Commands tagged grep ascii (1)

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Generate random valid mac addresses
Ruby version. Also, a perl version: $perl -e 'printf("%.2x.",rand(255))for(1..5);printf("%.2x\n",rand(255))'

FizzBuzz in one line of Bash
The (in)famous "FizzBuzz" programming challenge, answered in a single line of Bash code. The "|column" part at the end merely formats the output a bit, so if "column" is not installed on your machine you can simply omit that part. Without "|column", the solution only uses 75 characters. The version below is expanded to multiple lines, with comments added. for i in {1..100} # Use i to loop from "1" to "100", inclusive. do ((i % 3)) && # If i is not divisible by 3... x= || # ...blank out x (yes, "x= " does that). Otherwise,... x=Fizz # ...set x to the string "Fizz". ((i % 5)) || # If i is not divisible by 5, skip (there's no "&&")... x+=Buzz # ...Otherwise, append (not set) the string "Buzz" to x. echo ${x:-$i} # Print x unless it is blanked out. Otherwise, print i. done | column # Wrap output into columns (not part of the test).

MP3 player
I tried a few curses based mp3 players for playing back choir practice songs for my wife. Unfortunately none of the ones I tried were capable of scrubbing a track. Firefox saves the day.

port forwarding
pem file used by AWS servers for additional security

Give {Open,True}Type files reasonable names
Just a quick hack to give reasonable filenames to TrueType and OpenType fonts. I'd accumulated a big bunch of bizarrely and inconsistently named font files in my ~/.fonts directory. I wanted to copy some, but not all, of them over to my new machine, but I had no idea what many of them were. This script renames .ttf files based on the name embedded inside the font. It will also work for .otf files, but make sure you change the mv part so it gives them the proper extension. REQUIREMENTS: Bash (for extended pattern globbing), showttf (Debian has it in the fontforge-extras package), GNU grep (for context), and rev (because it's hilarious). BUGS: Well, like I said, this is a quick hack. It grew piece by piece on the command line. I only needed to do this once and spent hardly any time on it, so it's a bit goofy. For example, I find 'rev | cut -f1 | rev' pleasantly amusing --- it seems so clearly wrong, and yet it works to print the last argument. I think flexibility in expressiveness like this is part of the beauty of Unix shell scripting. One-off tasks can be be written quickly, built-up as a person is "thinking aloud" at the command line. That's why Unix is such a huge boost to productivity: it allows each person to think their own way instead of enforcing some "right way". On a tangent: One of the things I wish commandlinefu would show is the command line HISTORY of the person as they developed the script. I think it's that conversation between programmer and computer, as the pipeline is built piece-by-piece, that is the more valuable lesson than any canned script.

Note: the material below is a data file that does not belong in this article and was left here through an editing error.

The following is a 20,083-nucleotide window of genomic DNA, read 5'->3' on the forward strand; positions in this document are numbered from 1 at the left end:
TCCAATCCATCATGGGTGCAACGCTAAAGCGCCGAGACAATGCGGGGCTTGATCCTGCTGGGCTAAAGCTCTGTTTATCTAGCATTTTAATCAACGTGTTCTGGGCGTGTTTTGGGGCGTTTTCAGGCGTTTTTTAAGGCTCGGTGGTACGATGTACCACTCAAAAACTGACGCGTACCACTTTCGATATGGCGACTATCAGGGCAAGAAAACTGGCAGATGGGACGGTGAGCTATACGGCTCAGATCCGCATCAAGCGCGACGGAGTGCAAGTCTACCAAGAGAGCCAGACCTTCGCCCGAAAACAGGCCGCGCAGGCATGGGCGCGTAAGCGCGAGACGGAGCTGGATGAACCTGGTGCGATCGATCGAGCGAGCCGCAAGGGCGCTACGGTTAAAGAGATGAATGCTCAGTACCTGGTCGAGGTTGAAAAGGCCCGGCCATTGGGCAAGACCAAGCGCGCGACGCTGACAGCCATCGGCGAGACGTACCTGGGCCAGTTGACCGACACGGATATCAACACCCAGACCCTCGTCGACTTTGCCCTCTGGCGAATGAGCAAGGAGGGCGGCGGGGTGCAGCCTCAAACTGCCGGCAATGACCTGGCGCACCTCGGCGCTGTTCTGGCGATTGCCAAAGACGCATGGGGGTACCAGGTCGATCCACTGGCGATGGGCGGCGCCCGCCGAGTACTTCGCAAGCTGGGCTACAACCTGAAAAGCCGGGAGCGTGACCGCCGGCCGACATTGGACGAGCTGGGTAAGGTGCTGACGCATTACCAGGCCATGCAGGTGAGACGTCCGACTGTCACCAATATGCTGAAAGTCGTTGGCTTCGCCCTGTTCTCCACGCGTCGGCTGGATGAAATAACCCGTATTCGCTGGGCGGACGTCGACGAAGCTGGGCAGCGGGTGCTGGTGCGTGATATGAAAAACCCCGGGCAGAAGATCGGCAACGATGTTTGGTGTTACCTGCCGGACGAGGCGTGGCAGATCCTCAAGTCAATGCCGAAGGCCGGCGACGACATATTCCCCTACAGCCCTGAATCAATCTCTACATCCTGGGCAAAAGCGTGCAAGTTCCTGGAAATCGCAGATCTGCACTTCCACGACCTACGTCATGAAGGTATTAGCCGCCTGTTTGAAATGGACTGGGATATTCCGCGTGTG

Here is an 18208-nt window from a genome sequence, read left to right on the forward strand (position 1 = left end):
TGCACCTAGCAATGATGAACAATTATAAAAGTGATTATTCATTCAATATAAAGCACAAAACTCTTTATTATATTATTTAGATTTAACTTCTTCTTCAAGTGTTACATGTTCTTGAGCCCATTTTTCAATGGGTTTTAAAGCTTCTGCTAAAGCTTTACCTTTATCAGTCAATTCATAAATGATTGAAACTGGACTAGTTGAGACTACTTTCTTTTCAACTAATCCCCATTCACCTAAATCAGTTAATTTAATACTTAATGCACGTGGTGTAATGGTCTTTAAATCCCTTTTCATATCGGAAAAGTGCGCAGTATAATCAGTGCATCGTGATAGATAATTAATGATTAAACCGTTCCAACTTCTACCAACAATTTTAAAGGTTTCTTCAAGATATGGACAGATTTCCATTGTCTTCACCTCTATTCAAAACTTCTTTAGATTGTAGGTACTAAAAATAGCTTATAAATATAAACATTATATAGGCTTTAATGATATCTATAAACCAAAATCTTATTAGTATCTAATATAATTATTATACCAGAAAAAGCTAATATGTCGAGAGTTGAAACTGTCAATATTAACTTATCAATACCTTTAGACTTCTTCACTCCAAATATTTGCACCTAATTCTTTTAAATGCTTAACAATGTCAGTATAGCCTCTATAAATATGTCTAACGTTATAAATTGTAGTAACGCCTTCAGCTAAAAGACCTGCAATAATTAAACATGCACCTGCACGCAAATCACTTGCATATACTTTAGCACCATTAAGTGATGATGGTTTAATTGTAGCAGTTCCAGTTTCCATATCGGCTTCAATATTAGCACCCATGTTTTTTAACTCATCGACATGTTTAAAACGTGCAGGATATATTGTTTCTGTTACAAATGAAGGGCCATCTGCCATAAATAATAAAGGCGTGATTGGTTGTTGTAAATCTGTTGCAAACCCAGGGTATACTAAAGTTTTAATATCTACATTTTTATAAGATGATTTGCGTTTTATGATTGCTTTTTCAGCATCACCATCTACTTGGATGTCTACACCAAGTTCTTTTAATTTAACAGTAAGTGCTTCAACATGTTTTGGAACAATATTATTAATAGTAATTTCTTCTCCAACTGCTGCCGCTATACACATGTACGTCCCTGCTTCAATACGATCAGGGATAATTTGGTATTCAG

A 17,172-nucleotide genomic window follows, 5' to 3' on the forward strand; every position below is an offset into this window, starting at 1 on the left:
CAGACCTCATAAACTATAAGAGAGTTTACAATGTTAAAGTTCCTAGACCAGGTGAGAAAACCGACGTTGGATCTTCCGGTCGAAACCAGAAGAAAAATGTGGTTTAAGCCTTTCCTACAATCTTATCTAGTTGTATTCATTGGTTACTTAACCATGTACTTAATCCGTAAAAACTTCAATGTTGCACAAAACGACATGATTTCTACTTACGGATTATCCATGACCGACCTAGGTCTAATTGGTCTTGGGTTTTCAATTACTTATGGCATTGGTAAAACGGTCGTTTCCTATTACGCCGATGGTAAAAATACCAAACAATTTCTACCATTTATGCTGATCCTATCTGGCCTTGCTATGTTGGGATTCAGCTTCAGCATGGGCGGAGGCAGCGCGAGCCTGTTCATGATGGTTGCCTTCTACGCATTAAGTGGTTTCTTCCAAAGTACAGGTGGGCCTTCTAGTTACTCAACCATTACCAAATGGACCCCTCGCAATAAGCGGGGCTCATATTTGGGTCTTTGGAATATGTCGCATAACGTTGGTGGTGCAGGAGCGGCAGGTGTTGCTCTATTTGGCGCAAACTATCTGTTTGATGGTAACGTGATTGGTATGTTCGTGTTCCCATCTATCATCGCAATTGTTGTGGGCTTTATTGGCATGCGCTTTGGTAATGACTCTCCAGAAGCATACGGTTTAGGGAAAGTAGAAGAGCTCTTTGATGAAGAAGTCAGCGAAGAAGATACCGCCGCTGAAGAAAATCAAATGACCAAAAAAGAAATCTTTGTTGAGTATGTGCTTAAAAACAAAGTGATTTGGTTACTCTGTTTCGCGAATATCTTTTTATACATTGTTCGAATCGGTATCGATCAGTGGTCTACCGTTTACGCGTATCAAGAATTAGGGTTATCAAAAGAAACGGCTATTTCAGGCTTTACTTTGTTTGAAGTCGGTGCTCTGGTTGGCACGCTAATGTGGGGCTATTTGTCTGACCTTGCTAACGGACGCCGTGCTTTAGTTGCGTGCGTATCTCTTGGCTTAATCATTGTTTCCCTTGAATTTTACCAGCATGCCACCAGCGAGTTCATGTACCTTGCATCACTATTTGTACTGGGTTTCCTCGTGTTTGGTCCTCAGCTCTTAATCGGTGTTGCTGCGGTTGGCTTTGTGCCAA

Convert CSV to JSON
Replace 'csv_file.csv' with your filename.

Write comments to your history.
A null operation with the name 'comment', allowing comments to be written to HISTFILE. Prepending '#' to a command will *not* write the command to the history file, although it will be available for the current session, thus '#' is not useful for keeping track of comments past the current session.

Google text-to-speech in mp3 format
Usage: t2s 'How are you?' Nice because it automatically names the mp3 file up to 15 characters Modified (uses bash manip instead of tr) t2s() { wget -q -U Mozilla -O $(cut -b 1-15

Synchronise a file from a remote server
You will be prompted for a password unless you have your public keys set-up.

list files recursively by size


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